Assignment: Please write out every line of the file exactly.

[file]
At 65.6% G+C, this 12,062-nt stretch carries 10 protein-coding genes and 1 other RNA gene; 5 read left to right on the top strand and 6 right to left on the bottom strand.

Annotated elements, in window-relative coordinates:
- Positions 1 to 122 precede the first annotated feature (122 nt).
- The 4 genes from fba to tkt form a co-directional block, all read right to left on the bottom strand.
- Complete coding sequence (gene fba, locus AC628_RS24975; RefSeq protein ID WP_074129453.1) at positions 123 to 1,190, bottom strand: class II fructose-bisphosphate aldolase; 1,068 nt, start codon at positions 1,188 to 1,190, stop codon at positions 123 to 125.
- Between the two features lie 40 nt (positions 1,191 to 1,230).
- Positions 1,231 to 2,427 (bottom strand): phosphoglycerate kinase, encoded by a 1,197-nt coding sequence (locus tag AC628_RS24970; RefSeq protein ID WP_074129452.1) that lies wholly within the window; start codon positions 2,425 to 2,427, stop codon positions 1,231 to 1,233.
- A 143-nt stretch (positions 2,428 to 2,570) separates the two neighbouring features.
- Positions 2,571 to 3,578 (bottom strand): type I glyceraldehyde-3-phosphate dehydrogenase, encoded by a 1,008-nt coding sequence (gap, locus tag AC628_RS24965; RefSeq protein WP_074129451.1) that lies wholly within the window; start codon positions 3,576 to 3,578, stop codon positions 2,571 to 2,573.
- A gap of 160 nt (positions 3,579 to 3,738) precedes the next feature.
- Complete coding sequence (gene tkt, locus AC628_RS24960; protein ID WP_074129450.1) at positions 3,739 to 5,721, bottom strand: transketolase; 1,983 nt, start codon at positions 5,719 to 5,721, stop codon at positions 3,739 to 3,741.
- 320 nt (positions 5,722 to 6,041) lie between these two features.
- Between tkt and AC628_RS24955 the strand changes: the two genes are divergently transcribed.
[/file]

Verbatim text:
At 65.6% G+C, this 12,062-nt stretch carries 10 protein-coding genes and 1 other RNA gene; 5 read left to right on the top strand and 6 right to left on the bottom strand.

Annotated elements, in window-relative coordinates:
- Positions 1 to 122 precede the first annotated feature (122 nt).
- The 4 genes from fba to tkt form a co-directional block, all read right to left on the bottom strand.
- Complete coding sequence (gene fba, locus AC628_RS24975; RefSeq protein ID WP_074129453.1) at positions 123 to 1,190, bottom strand: class II fructose-bisphosphate aldolase; 1,068 nt, start codon at positions 1,188 to 1,190, stop codon at positions 123 to 125.
- Between the two features lie 40 nt (positions 1,191 to 1,230).
- Positions 1,231 to 2,427 (bottom strand): phosphoglycerate kinase, encoded by a 1,197-nt coding sequence (locus tag AC628_RS24970; RefSeq protein ID WP_074129452.1) that lies wholly within the window; start codon positions 2,425 to 2,427, stop codon positions 1,231 to 1,233.
- A 143-nt stretch (positions 2,428 to 2,570) separates the two neighbouring features.
- Positions 2,571 to 3,578 (bottom strand): type I glyceraldehyde-3-phosphate dehydrogenase, encoded by a 1,008-nt coding sequence (gap, locus tag AC628_RS24965; RefSeq protein WP_074129451.1) that lies wholly within the window; start codon positions 3,576 to 3,578, stop codon positions 2,571 to 2,573.
- A gap of 160 nt (positions 3,579 to 3,738) precedes the next feature.
- Complete coding sequence (gene tkt, locus AC628_RS24960; protein ID WP_074129450.1) at positions 3,739 to 5,721, bottom strand: transketolase; 1,983 nt, start codon at positions 5,719 to 5,721, stop codon at positions 3,739 to 3,741.
- 320 nt (positions 5,722 to 6,041) lie between these two features.
- Between tkt and AC628_RS24955 the strand changes: the two genes are divergently transcribed.